This might border on yoga blasphemy, but I’ll pose the question nonetheless--how much does alignment in yoga asana matter?
Certainly, there are entire schools formed around alignment principles (Iyengar and Anusara I believe—to name a few) so it is clearly important to many. Yet, I can’t help but wonder: is over-emphasis on alignment actually out of line from the true deliverance of yoga?
Here is why I think we might be missing the point when we focus exclusively on alignment in asana postures.
On Our Unique Physical Compositions
When I look down at certain body parts in conjunction with the instruction being offered, (pull your left hip up and down in line with your left knee…move your right big toe to the centerline…place your chin around your left ankle while moving your right shoulder back to the inner left thigh of the person behind you) I think to myself—nope.
This body, this physical representation of the universal being, is designed in a particular way, and it ain’t designed for THAT. This isn’t a cop-out, just the cold hard facts of Brad.
My right ankle protrudes in a way that yours doesn’t. I have a bump on my left foot that you most certainly don’t have. My shoulders are a bit pointy and my hips angle slightly by 2 degrees.
All of this to say…our unique physical composition is exactly just that -- unique. Pretending that there is one right way to do something (especially something physical) feels absurd in this context. Not to mention, I’m nowhere close to the all-important ‘breathe when engaged’ in such alignment-based concentration.
On Performing Poses The ‘Right’ Way
I get that there’s an energetic quality to asana poses, and, I’ll call it, an approximation of intention for each of these poses, but to cross the T’s and dot the I’s of asana in a very specific way…is… quite revelatory, actually, of what we’re saying about the world.
Rather than utilize the practice of asana to harmonize our breath with our mind and body, to enter a state of complete self-awareness, singularly focused attention on alignment is a maintenance of the typical perfectionist self-dialogue that possibly inspired our desire to practice yoga in the first place. After all, when we’re struggling into “right alignment” what does our thought process look like?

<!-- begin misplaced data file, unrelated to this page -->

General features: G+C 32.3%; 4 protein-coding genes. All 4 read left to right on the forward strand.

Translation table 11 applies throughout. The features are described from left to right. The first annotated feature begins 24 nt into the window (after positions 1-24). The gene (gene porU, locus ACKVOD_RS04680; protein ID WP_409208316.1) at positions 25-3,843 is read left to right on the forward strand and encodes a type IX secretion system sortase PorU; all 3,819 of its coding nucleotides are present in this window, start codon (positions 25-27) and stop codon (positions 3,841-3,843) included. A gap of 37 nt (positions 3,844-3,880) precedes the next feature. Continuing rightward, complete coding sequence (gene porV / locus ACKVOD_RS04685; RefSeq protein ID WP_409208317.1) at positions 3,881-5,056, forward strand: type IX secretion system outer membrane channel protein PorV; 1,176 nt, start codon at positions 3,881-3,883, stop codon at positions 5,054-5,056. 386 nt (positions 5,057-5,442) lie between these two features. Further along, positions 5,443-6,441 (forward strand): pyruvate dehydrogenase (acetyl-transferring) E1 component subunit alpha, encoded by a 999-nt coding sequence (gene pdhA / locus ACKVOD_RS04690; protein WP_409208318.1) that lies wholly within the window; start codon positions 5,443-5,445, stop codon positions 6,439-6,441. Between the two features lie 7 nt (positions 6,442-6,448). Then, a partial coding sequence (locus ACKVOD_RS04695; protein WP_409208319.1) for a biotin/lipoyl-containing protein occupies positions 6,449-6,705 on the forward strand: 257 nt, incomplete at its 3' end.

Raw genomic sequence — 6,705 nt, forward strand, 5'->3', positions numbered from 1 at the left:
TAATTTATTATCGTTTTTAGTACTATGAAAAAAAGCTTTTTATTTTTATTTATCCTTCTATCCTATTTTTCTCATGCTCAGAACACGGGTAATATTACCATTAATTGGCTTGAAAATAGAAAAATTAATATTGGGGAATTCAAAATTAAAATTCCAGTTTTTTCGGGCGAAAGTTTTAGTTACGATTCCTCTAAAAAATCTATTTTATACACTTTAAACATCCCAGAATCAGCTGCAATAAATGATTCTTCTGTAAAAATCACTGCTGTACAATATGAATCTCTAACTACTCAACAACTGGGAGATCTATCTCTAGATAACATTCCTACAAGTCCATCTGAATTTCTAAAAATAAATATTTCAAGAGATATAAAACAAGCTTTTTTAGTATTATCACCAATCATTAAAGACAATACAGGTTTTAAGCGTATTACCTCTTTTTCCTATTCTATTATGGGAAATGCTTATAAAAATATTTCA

Is Alignment For Avoidance Of Injury?
Is injury really likely if we don’t perform the poses the “right” way? Avoidance of injury is a commonly held validation for alignment focus. I don’t know. I feel injury is most likely when I am simply being inattentive to what’s happening right in front of me. If I’m focused, fully and truly present, injury is a very unlikely possibility.
Perhaps, and this question is a prying open of Pandora’s box—attention on alignment is a fool’s gold-- the ultimate distraction in yoga, THE thing that makes yoga more about exercise and less about self-inquiry.
Perhaps, alignment is so arbitrary to the true effect of yoga that we might as well spend an hour and a half jumping around the studio screaming at the tops of our lungs. After all—what are we in it for?
If pushed to state my own beliefs on this matter, I might say balance is in order. (Of course, I’m likely to say that for most things.) Maybe alignment needs attention, just attention reduced to the amount we might pay to the appendix of a favorite book or the person who bags our groceries.
What do you think? Is alignment necessary, and if so—what is it necessary for?